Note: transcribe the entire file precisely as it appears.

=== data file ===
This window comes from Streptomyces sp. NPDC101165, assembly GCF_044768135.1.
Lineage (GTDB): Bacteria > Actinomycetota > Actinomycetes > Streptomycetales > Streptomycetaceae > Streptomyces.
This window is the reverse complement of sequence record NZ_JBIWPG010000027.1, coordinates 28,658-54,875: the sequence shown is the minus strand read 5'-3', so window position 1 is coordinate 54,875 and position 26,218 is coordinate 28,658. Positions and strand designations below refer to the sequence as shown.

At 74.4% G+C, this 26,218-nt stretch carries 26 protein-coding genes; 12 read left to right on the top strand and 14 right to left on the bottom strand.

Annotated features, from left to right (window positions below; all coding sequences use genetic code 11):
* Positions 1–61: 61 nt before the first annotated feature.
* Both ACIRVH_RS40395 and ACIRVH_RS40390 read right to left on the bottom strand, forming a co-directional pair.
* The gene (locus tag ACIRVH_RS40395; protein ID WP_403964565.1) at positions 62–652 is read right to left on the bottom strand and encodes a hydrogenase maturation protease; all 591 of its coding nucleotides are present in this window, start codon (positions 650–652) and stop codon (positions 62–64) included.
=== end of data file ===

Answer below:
This window comes from Streptomyces sp. NPDC101165, assembly GCF_044768135.1.
Lineage (GTDB): Bacteria > Actinomycetota > Actinomycetes > Streptomycetales > Streptomycetaceae > Streptomyces.
This window is the reverse complement of sequence record NZ_JBIWPG010000027.1, coordinates 28,658-54,875: the sequence shown is the minus strand read 5'-3', so window position 1 is coordinate 54,875 and position 26,218 is coordinate 28,658. Positions and strand designations below refer to the sequence as shown.

At 74.4% G+C, this 26,218-nt stretch carries 26 protein-coding genes; 12 read left to right on the top strand and 14 right to left on the bottom strand.

Annotated features, from left to right (window positions below; all coding sequences use genetic code 11):
* Positions 1–61: 61 nt before the first annotated feature.
* Both ACIRVH_RS40395 and ACIRVH_RS40390 read right to left on the bottom strand, forming a co-directional pair.
* The gene (locus tag ACIRVH_RS40395; protein ID WP_403964565.1) at positions 62–652 is read right to left on the bottom strand and encodes a hydrogenase maturation protease; all 591 of its coding nucleotides are present in this window, start codon (positions 650–652) and stop codon (positions 62–64) included.